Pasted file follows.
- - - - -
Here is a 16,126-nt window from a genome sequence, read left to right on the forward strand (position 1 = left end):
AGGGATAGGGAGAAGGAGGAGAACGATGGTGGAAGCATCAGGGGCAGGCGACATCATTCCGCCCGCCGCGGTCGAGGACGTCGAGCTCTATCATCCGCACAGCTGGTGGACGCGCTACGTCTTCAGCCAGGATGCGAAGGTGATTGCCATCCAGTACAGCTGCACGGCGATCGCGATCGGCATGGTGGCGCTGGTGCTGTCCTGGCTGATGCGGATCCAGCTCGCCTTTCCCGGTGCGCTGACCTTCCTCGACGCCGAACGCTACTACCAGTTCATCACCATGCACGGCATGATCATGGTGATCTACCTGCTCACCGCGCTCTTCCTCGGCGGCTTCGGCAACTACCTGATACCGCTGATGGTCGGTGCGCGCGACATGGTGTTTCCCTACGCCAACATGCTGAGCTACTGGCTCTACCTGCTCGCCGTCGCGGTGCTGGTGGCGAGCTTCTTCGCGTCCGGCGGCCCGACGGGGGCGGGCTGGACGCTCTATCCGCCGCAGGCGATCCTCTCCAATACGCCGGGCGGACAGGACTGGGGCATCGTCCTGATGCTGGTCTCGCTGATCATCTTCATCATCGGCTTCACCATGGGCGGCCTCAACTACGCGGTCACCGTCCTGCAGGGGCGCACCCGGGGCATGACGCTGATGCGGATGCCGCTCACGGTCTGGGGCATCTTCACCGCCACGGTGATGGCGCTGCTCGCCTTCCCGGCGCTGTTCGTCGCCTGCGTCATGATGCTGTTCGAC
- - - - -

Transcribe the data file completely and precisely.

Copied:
Here is a 16,126-nt window from a genome sequence, read left to right on the forward strand (position 1 = left end):
AGGGATAGGGAGAAGGAGGAGAACGATGGTGGAAGCATCAGGGGCAGGCGACATCATTCCGCCCGCCGCGGTCGAGGACGTCGAGCTCTATCATCCGCACAGCTGGTGGACGCGCTACGTCTTCAGCCAGGATGCGAAGGTGATTGCCATCCAGTACAGCTGCACGGCGATCGCGATCGGCATGGTGGCGCTGGTGCTGTCCTGGCTGATGCGGATCCAGCTCGCCTTTCCCGGTGCGCTGACCTTCCTCGACGCCGAACGCTACTACCAGTTCATCACCATGCACGGCATGATCATGGTGATCTACCTGCTCACCGCGCTCTTCCTCGGCGGCTTCGGCAACTACCTGATACCGCTGATGGTCGGTGCGCGCGACATGGTGTTTCCCTACGCCAACATGCTGAGCTACTGGCTCTACCTGCTCGCCGTCGCGGTGCTGGTGGCGAGCTTCTTCGCGTCCGGCGGCCCGACGGGGGCGGGCTGGACGCTCTATCCGCCGCAGGCGATCCTCTCCAATACGCCGGGCGGACAGGACTGGGGCATCGTCCTGATGCTGGTCTCGCTGATCATCTTCATCATCGGCTTCACCATGGGCGGCCTCAACTACGCGGTCACCGTCCTGCAGGGGCGCACCCGGGGCATGACGCTGATGCGGATGCCGCTCACGGTCTGGGGCATCTTCACCGCCACGGTGATGGCGCTGCTCGCCTTCCCGGCGCTGTTCGTCGCCTGCGTCATGATGCTGTTCGAC